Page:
NCRB revises tender for facial-recognition system, scraps CCTV camera clause

0
21


The National Crime Records Bureau (NCRB) has released a revised tender for a nationwide automated facial-recognition system. The revised document states that, “this project does not involve installation of CCTV cameras nor will it connect to any existing CCTV camera anywhere”.

This is a major change from the previous version of the request for proposal (RFP), which heavily emphasised on extracting data from CCTV cameras. A functional requirement in the earlier RFP — “capture face images from CCTV feed and generate alerts if a blacklist match is found”, — has made way for the less specific requirement of “interfacing ability to analyse data on images/visuals on crime and criminals from various sources”.

The last date for submission of bids in accordance with the fresh RFP is August 6, 2020. That makes it the ninth revision in dates since the earlier RFP came out mid-last year. A pre-bid conference is scheduled for all the potential bidders on July 13, 2020.

Currently there is no legal framework in place for the implementation and enforcement of such technologies and the revised document does not indicate if there is any discussion on the anvil about the legality of such systems.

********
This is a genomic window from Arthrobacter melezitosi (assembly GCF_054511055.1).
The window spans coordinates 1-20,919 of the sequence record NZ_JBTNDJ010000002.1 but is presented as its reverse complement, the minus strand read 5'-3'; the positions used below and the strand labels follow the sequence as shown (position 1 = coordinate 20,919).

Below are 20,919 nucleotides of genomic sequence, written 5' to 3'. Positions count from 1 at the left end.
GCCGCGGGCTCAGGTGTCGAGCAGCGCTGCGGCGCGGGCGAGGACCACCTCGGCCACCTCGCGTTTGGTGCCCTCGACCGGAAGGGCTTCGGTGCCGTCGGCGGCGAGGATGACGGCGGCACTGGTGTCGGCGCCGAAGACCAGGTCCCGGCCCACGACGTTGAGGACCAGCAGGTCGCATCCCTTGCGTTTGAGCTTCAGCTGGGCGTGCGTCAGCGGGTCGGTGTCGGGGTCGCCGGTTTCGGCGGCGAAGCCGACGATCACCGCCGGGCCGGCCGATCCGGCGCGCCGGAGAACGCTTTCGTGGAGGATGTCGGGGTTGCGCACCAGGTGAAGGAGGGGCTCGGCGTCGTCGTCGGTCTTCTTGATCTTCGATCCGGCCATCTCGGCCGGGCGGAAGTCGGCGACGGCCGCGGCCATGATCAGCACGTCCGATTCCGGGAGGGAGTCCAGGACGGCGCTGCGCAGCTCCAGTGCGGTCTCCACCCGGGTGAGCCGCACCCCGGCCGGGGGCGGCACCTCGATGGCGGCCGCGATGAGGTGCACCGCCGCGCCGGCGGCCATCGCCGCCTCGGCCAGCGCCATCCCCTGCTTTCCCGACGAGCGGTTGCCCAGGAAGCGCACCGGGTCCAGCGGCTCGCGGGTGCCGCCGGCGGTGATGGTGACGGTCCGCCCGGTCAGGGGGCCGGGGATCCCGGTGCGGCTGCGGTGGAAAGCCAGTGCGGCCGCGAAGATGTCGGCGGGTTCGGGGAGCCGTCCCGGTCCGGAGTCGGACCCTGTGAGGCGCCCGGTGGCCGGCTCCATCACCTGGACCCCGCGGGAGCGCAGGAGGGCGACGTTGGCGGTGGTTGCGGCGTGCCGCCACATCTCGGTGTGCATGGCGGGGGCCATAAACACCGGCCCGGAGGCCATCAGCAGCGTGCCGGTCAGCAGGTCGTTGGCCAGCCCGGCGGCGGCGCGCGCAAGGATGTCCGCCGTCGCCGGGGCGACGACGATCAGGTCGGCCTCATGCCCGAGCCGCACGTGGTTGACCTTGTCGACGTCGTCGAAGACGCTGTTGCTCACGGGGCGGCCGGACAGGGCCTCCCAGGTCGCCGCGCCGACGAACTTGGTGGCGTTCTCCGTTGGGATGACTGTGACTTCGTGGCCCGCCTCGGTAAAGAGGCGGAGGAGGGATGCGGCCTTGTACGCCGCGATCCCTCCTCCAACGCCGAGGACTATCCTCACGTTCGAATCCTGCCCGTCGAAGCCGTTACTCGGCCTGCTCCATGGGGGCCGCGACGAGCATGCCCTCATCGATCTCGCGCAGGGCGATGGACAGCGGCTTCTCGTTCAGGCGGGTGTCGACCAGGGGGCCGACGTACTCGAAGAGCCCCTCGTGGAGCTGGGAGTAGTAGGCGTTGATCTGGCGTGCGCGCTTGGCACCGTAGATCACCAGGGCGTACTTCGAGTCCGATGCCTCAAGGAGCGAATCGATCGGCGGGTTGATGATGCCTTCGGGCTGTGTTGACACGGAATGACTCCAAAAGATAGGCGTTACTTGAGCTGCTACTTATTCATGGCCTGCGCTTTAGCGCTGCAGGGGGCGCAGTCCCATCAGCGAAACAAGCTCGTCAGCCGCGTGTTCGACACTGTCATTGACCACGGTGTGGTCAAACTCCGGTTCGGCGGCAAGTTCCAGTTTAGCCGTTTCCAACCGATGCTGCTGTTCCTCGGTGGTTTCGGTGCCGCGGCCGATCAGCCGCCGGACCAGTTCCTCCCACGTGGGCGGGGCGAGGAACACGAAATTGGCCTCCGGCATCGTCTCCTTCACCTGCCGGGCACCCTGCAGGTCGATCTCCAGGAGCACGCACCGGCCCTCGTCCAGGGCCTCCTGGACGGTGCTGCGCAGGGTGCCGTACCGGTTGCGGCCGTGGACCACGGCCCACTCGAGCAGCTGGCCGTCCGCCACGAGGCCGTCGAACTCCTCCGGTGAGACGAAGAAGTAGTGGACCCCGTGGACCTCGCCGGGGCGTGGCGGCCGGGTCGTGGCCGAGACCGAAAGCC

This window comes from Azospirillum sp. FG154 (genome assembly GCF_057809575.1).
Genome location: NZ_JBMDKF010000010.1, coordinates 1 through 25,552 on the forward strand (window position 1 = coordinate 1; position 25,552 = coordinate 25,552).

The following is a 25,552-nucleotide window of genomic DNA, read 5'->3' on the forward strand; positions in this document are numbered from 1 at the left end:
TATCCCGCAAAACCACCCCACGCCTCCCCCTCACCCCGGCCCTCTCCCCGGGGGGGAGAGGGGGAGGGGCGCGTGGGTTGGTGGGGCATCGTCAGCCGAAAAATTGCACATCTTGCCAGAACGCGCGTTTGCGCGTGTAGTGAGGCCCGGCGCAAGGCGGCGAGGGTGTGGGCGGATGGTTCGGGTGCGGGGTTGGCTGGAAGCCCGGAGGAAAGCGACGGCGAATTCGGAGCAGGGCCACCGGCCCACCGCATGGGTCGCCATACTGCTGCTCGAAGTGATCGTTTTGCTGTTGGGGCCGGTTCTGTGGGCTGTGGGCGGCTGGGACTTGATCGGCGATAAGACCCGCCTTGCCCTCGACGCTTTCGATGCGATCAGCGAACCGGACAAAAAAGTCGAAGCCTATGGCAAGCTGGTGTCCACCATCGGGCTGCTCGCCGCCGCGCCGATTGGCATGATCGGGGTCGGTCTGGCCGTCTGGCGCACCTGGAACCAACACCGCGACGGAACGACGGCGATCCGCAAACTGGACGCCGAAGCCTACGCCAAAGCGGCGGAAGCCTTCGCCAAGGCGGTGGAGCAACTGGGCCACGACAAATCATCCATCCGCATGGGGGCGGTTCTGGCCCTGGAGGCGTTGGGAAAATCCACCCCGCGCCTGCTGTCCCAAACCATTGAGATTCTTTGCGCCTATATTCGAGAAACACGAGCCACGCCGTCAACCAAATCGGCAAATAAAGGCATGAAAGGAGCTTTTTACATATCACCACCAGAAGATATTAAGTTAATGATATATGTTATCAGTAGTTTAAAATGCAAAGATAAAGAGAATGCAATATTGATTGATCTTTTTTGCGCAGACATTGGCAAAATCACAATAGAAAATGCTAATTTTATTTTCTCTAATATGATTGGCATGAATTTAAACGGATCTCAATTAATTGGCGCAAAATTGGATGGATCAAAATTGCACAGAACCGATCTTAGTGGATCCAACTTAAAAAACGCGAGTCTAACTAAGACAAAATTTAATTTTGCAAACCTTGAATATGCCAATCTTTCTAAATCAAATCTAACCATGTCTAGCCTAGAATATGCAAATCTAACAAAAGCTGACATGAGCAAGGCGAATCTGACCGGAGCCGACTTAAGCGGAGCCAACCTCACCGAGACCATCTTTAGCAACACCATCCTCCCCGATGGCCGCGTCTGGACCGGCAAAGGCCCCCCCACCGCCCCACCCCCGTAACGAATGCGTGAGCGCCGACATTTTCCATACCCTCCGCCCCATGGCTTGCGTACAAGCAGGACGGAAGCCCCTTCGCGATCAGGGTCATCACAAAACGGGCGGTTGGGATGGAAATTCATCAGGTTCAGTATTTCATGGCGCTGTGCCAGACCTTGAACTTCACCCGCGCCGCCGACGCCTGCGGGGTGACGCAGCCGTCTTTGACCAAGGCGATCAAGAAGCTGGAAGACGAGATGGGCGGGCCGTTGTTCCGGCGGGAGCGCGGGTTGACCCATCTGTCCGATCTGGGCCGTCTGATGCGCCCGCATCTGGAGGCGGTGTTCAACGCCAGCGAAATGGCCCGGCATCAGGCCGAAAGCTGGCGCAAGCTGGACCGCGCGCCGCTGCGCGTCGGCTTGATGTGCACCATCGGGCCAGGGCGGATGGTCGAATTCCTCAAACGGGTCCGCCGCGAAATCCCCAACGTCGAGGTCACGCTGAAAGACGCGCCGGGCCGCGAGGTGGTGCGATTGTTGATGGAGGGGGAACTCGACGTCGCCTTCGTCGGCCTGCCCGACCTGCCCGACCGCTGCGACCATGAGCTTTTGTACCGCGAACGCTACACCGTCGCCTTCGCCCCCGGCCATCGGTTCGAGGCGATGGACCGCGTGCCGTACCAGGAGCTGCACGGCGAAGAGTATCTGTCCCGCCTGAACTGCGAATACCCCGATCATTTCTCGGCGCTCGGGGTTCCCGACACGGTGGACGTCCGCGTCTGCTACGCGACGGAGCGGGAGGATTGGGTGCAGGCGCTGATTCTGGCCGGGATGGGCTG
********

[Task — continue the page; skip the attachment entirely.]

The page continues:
While the new RFP document states the use of images and videos in physical and digital form to carry out searches, the mention of curating a database through images from newspapers, raids, etc. has been scrapped.

The speed and accuracy parameter of the facial-recognition system has been revised to include fewer test cases in comparison with the previous version. For a speed test on non-ingested video to still image, the previous version had 50 test cases for videos of 300mb and 10-60 seconds each to be tested against the speed of 10 seconds, but according to the revised version, the speed test will now be conducted on only 10 test cases of 10-300 seconds each at the rate of 10 seconds for a 1 million NIST-format database. Similarly, the speed test case has been reduced to 10 test cases from 50 (still image to non-ingested video) and 30 (video to video) test cases against 180 seconds.

The revised version has also eased the pre-qualification criteria to some extent. It states that the bidder must be registered under the Companies Act 1956 or 2013 and have an annual turnover of INR50 crore in each of the last three financial years, unlike INR100 crore previously. However, startups recognised by the Department for Promotion of Industry and Internal Trade have been exempted from this clause.

Any international player or a partner of a joint-venture company willing to participate in the bidding process must provide proof of address regarding its presence in India. The bidder should have appeared in the NIST Facial Recognition Vendor Test evaluation programme conducted by NIST 2016 or later, with at least three automated facial-recognition system installations in law enforcement or government agencies worldwide in the last 10 years.

This qualifies major international face-recognition software providers like the Japan headquartered NEC Corporation. It remains to be seen how Indian startups, with relatively smaller databases of what is a fairly new technology, will manage to compete.



Source link